Thursday, May 28, 2009
The Price of Stubborn-ness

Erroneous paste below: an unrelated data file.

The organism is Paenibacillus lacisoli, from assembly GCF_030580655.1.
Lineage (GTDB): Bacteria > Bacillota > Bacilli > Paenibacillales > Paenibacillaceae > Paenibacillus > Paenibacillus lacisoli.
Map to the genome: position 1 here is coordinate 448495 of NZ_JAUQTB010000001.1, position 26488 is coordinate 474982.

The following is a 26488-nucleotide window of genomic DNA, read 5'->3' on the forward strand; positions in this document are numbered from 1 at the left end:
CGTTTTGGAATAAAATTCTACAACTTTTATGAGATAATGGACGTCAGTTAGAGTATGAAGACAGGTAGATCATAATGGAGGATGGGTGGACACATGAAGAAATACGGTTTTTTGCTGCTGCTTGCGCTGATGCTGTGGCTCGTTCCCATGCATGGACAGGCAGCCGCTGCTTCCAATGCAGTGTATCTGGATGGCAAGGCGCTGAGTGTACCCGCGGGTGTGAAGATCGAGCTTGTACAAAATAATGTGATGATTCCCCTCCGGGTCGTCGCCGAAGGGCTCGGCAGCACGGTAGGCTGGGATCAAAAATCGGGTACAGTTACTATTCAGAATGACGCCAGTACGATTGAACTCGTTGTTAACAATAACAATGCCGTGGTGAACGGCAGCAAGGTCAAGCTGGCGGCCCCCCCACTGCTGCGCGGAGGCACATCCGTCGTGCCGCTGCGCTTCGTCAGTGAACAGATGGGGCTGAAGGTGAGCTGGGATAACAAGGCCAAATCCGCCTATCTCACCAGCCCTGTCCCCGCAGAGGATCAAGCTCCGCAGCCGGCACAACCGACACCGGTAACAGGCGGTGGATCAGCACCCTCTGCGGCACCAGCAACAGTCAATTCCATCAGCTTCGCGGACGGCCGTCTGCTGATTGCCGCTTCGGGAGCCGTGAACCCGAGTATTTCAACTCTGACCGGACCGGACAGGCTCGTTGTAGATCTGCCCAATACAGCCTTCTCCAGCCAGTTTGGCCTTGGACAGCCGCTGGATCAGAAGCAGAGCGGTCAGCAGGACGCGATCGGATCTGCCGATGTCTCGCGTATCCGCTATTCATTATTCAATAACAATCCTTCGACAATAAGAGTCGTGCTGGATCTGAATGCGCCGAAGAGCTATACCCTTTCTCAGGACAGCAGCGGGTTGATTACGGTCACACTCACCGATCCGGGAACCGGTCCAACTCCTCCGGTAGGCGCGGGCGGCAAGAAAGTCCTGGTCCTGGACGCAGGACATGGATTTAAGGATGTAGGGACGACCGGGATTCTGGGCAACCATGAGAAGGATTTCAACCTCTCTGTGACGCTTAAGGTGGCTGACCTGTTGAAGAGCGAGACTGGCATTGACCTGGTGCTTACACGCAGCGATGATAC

I now know the actual cost in American dollars of my own stubborn-ness, at least in this latest round of declaring, "I can do it by myself." The backsplash is done. Each one of those faux-copper panels costs about $20, tax and all. And as my friend Milah pointed out, there's a "right" way to install them. You just can't, no matter how much you might want to, use pieces and parts of leftover panels. Nope, they have to be laid out left to right. And you'd better measure twice and cut once. There's no second chance with these things. In my case, you'd better measure twice, then look real hard at the panel, and where you're putting it on the wall, then measure again just to be safe. Cut only after careful consideration and a complete understanding of the panel's position on the wall. Oh, that section in the first photo was easy enough. Straight cuts on every panel til I got to the window sill, and then just a little corner cut. Easy peasy. But that section in the second photo....that was a different animal altogether. You can't really see it in the photo (because I was, as usual, in a tearing hurry when I took these pics) but there's a small gap on either side of the range hood. On the left side, it's not so much of a problem. The backsplash panel butts up to the wall and goes straight across to the range hood. Not bad. But the other side—the side above the cutting board countertop that Mare finally came over and put in!—is a big problem. That panel butts up against the panel to the left, runs under the range hood, hiccups up into a space just a tad over 5½" wide between the range hood and the side of the cabinet, then drops back down to run under the lower edge of the cabinet. That necessitates cutting both an inside corner and an outside corner. And some pretty exact measurements. I was cutting a panel and talking to my sister about how wonderful Bleu is (Bleu being a pseudonym for my new guy) when I popped the panel into place and realized I'd cut it a half-inch too short. My sister, because she loves me, bit her bottom lip and said nothing. One panel (and $20) gone. So I dragged out a second panel, measured again, and started scoring it, just about the time that Bleu called me and I fileted the edge of my left thumb off with the utility knife. As he sat there listening to my unladylike language, he drawled, "Whyn't ya just let me cut that for ya?" Good question, since the man owns a remodeling business. But no—I can do it myself, remember?! So I scored the panel, and cut it, and when that panel went into place somehow the hiccup-y part was about an inch too narrow. I tore it off the wall and flung it into the dining room. Second panel (and another $20) gone. My sister grabbed the phone and told Bleu politely, "Sissa's gonna have to call you back." He laughed. "I'd come over and cut the next panel for her, but, well, you know." Third panel up, and my sister handed me a big piece of paper. "Pattern, sissa, pattern," she said. "He tell you that?" I said. She grinned, "Yep, he sure did." So I took that sweet man's advice, made a pattern, fitted it into the space, marked the panel, cut it, and....And it fit perfectly. The price of stubborn-ness? About sixty bucks and some change.